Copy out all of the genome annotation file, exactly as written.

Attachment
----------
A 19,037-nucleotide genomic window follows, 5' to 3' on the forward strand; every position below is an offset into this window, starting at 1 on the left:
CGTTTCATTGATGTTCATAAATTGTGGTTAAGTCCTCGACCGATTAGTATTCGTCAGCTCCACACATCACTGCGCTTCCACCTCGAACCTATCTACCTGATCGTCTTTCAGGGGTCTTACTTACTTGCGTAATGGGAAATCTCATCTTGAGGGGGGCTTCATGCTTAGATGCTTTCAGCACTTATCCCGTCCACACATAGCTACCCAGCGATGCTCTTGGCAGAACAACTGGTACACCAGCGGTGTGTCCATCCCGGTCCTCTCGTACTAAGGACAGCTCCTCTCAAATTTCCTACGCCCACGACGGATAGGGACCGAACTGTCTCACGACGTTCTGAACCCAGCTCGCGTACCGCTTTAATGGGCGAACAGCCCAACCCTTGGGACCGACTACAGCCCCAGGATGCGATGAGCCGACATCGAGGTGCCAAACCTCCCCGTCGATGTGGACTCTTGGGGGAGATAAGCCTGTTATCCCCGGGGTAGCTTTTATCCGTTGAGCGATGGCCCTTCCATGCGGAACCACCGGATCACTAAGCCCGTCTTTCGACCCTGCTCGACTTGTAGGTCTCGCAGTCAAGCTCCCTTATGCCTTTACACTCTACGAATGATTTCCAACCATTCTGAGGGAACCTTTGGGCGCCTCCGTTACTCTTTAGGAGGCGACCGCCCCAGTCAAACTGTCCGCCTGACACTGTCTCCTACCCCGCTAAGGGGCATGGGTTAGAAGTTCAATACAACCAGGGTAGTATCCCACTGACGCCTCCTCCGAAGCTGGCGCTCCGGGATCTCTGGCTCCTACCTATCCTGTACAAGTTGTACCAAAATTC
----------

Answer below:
A 19,037-nucleotide genomic window follows, 5' to 3' on the forward strand; every position below is an offset into this window, starting at 1 on the left:
CGTTTCATTGATGTTCATAAATTGTGGTTAAGTCCTCGACCGATTAGTATTCGTCAGCTCCACACATCACTGCGCTTCCACCTCGAACCTATCTACCTGATCGTCTTTCAGGGGTCTTACTTACTTGCGTAATGGGAAATCTCATCTTGAGGGGGGCTTCATGCTTAGATGCTTTCAGCACTTATCCCGTCCACACATAGCTACCCAGCGATGCTCTTGGCAGAACAACTGGTACACCAGCGGTGTGTCCATCCCGGTCCTCTCGTACTAAGGACAGCTCCTCTCAAATTTCCTACGCCCACGACGGATAGGGACCGAACTGTCTCACGACGTTCTGAACCCAGCTCGCGTACCGCTTTAATGGGCGAACAGCCCAACCCTTGGGACCGACTACAGCCCCAGGATGCGATGAGCCGACATCGAGGTGCCAAACCTCCCCGTCGATGTGGACTCTTGGGGGAGATAAGCCTGTTATCCCCGGGGTAGCTTTTATCCGTTGAGCGATGGCCCTTCCATGCGGAACCACCGGATCACTAAGCCCGTCTTTCGACCCTGCTCGACTTGTAGGTCTCGCAGTCAAGCTCCCTTATGCCTTTACACTCTACGAATGATTTCCAACCATTCTGAGGGAACCTTTGGGCGCCTCCGTTACTCTTTAGGAGGCGACCGCCCCAGTCAAACTGTCCGCCTGACACTGTCTCCTACCCCGCTAAGGGGCATGGGTTAGAAGTTCAATACAACCAGGGTAGTATCCCACTGACGCCTCCTCCGAAGCTGGCGCTCCGGGATCTCTGGCTCCTACCTATCCTGTACAAGTTGTACCAAAATTC